As part of my psychology degree I studied neurophysiology and physiology, not knowing I was studying for the needs of my future self. But that was a long time ago. How much could I remember now? Even if I hadn’t been injured and had my photographic memory intact, how much could I have been able to recall? And with a brain injury poking holes in my long-term memory and making short-term and learning difficult, it seemed hopeless.
Yet with a lot of effort, I was able to briefly recall and use enough of my old neuro knowledge to write on the hypothalamus a few years ago. Still, it cost me so much in energy it’s not often I can do that. And I couldn’t retain what came out of my own head. The weirdness and irony of that! Blogging isn’t just for others; it’s also to remind me of what I know deep in the recesses of my mind.
So last week I asked my brain biofeedback trainer a question about the seizure chapter Dr. Lynda Thompson had given me to read. She suggested I bring the chapter with me to discuss today. I did.
After some wrestling between the tDCS unit and my hair preventing electrical conduction, we got the unit stimulating my Wernicke’s Area (language and integration), and I flipped to the Mechanisms section of the chapter (I think Dr. Thompson had told me to skip that part, but you know me, I like a challenge plus something about GABA had jumped out at me, and that’s what I wanted to discuss). Using the finger under the line method of reading, I read out a bit at a time, at the same time saying what I thought it meant.
I began with the anatomical part under discussion, and to my surprise I remembered the Latin terms and so was able to locate where the ventrobasal nuclei is in the thalamus. Having my trainer — just like good teachers used to do for us in school — confirming or correcting my memory and interpretations boosted my confidence. I began to feel less hesitant and more competent as I proceeded through the section explaining the SMR and polarization link between the ventrobasal nuclei and thalamic reticular nucleus. And then I had to recall the first bit of info of the section in order to connect the GABA part to the SMR part. Total mind blank. Soooo typical after brain injury when trying to learn.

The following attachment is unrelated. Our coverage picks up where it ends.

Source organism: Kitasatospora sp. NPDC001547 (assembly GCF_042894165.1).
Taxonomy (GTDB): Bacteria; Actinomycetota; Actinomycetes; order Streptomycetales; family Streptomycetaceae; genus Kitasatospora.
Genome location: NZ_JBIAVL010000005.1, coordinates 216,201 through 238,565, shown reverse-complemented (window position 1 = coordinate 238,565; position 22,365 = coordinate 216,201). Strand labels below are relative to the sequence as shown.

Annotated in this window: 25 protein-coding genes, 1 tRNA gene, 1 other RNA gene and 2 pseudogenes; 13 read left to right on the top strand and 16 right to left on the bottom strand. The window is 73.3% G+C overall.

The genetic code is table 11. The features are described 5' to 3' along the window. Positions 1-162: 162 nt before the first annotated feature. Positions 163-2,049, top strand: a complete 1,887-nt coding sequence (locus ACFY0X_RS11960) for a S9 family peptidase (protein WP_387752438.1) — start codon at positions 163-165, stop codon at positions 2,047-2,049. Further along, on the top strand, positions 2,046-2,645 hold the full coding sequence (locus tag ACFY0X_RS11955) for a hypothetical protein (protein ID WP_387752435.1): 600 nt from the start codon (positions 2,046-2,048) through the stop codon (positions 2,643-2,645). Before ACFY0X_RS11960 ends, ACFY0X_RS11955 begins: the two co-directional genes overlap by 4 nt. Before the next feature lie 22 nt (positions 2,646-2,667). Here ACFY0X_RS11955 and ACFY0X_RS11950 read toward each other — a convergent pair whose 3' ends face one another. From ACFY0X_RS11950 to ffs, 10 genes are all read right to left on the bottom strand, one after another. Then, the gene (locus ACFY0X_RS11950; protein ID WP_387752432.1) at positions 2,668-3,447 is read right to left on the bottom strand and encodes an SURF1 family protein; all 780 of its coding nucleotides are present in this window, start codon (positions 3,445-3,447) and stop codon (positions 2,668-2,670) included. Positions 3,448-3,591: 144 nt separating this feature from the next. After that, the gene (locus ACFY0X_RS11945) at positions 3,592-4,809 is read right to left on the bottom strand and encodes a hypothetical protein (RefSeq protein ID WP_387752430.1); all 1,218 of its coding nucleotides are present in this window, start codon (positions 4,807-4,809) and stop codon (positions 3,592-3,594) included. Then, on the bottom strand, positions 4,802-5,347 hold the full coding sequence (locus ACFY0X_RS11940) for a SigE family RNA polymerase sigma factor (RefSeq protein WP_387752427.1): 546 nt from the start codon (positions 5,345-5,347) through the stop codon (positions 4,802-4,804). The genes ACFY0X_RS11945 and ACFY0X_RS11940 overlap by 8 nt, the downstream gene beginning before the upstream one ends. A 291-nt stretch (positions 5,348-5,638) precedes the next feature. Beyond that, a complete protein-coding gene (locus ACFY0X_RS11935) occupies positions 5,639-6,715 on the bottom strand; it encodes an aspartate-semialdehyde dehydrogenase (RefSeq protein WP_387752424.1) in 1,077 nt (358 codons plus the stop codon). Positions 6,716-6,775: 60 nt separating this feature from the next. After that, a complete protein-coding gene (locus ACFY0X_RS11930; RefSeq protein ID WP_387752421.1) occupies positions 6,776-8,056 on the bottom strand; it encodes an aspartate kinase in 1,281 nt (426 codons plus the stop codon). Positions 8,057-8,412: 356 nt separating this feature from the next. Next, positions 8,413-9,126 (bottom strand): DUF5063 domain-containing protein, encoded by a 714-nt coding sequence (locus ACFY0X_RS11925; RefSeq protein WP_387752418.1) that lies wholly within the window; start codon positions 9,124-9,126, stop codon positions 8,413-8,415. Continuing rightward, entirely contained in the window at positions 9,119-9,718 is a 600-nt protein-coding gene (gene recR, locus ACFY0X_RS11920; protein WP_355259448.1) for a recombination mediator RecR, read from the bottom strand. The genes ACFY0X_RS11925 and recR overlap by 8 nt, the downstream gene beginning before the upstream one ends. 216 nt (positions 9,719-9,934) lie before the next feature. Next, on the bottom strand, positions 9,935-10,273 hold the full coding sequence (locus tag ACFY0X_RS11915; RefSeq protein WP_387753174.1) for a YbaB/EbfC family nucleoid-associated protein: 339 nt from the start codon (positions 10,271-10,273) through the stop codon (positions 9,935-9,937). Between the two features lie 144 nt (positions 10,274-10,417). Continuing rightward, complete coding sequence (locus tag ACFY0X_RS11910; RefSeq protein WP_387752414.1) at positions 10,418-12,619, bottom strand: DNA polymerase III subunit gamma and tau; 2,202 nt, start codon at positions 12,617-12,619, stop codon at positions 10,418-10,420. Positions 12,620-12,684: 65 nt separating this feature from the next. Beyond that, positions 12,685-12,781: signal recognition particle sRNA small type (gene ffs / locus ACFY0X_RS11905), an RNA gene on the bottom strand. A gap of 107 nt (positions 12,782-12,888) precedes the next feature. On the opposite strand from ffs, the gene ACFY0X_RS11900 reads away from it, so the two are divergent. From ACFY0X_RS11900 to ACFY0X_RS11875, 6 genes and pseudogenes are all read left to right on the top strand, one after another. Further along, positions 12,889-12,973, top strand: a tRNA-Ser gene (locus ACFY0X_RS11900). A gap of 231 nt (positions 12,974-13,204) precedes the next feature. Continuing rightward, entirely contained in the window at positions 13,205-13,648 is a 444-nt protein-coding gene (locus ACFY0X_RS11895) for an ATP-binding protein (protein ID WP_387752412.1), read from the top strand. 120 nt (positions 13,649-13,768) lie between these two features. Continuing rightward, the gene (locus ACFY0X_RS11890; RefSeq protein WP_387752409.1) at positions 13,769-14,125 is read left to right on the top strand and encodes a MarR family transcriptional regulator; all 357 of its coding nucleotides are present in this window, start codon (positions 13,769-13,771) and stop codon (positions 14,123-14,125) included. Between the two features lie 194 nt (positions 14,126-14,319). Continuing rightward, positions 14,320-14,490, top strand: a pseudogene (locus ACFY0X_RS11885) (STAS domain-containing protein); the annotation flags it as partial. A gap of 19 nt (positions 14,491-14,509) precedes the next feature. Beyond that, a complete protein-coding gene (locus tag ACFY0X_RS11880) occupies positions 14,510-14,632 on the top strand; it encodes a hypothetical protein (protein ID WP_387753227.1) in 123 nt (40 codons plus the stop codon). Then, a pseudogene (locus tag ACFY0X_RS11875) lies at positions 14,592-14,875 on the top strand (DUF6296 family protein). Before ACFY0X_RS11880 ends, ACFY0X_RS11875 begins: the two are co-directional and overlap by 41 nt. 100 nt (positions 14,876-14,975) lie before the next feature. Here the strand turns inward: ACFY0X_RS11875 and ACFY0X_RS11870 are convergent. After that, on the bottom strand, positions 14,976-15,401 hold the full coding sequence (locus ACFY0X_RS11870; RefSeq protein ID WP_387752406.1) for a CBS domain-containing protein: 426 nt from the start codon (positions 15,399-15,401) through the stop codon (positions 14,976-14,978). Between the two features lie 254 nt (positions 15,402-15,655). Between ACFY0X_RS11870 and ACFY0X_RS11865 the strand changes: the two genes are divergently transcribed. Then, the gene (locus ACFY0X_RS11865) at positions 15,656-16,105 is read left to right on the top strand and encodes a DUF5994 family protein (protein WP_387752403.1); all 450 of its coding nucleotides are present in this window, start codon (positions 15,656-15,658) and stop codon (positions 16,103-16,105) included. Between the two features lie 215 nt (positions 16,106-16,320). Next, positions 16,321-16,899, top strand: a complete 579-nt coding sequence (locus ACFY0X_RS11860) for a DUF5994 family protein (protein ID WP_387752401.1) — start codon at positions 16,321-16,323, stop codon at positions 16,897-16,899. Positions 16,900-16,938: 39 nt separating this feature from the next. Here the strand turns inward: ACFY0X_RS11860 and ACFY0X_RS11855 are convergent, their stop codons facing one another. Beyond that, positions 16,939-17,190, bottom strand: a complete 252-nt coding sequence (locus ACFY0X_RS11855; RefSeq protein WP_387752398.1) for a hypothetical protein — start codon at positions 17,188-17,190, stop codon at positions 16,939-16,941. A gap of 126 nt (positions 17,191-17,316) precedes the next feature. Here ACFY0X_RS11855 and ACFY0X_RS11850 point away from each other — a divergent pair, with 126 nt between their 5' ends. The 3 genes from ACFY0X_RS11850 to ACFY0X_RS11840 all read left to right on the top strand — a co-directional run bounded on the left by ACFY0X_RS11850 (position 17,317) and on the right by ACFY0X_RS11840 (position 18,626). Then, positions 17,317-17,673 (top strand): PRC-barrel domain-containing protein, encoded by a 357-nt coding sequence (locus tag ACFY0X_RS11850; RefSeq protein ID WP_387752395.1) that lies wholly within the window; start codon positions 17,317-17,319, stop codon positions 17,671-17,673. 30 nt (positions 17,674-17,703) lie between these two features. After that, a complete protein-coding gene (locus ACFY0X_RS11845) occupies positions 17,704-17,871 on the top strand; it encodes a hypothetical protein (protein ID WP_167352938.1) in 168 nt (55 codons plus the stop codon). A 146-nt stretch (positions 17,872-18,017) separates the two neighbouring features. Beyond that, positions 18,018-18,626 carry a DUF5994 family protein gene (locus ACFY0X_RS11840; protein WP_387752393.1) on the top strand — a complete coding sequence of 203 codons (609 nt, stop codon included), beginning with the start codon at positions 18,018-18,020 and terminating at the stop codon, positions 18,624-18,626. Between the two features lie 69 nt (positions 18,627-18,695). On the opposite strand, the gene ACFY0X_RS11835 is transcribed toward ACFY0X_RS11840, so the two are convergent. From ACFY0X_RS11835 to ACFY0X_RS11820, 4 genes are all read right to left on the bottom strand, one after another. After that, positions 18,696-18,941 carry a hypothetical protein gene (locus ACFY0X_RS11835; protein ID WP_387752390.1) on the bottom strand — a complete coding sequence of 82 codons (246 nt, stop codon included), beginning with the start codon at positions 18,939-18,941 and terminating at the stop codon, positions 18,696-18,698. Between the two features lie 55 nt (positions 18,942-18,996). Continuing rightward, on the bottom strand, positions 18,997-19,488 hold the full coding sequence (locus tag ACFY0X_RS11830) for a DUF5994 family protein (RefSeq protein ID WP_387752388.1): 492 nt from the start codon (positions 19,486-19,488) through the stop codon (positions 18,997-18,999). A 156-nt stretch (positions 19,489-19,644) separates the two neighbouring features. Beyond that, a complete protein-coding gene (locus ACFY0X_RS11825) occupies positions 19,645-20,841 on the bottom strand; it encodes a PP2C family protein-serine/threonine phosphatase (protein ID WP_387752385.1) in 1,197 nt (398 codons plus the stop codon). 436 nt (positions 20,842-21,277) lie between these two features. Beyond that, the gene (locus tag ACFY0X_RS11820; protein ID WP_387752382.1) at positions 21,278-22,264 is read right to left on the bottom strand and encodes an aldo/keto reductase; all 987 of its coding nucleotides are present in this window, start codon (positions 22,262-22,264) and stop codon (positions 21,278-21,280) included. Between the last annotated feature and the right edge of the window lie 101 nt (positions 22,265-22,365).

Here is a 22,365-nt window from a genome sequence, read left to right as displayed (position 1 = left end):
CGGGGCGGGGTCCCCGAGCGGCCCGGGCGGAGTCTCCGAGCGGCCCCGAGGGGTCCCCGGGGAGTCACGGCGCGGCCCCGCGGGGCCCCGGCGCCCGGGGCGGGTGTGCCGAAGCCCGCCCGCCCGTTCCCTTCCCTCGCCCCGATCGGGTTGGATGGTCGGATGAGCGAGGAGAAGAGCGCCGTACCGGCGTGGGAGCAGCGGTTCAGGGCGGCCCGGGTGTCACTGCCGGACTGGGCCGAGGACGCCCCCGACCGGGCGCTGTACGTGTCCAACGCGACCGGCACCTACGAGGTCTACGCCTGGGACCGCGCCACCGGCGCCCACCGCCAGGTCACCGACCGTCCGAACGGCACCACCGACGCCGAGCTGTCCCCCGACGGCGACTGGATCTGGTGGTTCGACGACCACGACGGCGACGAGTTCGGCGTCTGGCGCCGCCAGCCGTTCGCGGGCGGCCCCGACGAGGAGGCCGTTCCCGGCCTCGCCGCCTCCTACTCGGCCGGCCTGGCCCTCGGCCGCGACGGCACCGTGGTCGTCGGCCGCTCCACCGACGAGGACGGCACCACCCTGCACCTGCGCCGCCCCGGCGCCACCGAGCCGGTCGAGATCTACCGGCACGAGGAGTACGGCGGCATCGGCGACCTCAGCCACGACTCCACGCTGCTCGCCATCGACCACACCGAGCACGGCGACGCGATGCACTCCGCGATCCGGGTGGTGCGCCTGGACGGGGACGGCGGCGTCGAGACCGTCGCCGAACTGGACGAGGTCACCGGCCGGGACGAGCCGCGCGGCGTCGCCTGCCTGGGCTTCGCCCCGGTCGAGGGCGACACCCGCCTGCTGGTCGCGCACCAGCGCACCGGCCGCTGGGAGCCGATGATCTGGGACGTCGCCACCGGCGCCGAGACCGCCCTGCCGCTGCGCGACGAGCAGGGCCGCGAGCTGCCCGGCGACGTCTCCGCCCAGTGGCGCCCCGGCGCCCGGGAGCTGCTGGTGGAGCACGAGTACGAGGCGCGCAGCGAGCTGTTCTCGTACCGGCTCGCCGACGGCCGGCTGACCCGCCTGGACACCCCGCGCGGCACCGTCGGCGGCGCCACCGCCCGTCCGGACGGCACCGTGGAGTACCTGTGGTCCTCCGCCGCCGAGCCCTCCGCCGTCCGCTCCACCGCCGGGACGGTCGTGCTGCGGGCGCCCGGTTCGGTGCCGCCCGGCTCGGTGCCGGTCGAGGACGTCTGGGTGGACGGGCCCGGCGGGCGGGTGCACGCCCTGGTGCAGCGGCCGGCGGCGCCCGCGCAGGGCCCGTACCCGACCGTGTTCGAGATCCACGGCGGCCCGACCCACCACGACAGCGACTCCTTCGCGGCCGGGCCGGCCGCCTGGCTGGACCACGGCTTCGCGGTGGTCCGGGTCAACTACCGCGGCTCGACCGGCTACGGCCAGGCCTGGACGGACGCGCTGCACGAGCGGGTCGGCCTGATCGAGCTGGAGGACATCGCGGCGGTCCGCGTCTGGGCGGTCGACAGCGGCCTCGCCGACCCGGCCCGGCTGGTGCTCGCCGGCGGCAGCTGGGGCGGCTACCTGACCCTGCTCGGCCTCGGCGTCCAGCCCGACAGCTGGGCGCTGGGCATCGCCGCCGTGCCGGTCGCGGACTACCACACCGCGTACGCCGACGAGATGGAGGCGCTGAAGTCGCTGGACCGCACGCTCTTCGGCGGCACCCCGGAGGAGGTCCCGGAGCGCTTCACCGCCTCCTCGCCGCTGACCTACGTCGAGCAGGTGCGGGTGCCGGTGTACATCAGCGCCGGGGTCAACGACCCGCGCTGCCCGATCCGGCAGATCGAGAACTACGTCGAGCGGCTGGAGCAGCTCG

So back I flipped to the start of the section; I read out the relevant sentence and talked my way into connecting the end with the beginning. It took a couple of tries, and I did remember that rephrasing a new piece of knowledge helps to encode it. I hesitate to say cement it in my head because holding on to new knowledge feels like grasping mist.
Anyway, learning neuroscience like that — talking it through and then interpreting and adding to my old knowledge with someone who knows the subject while a tDCS is stimulating activity in the language integration of my brain — felt good.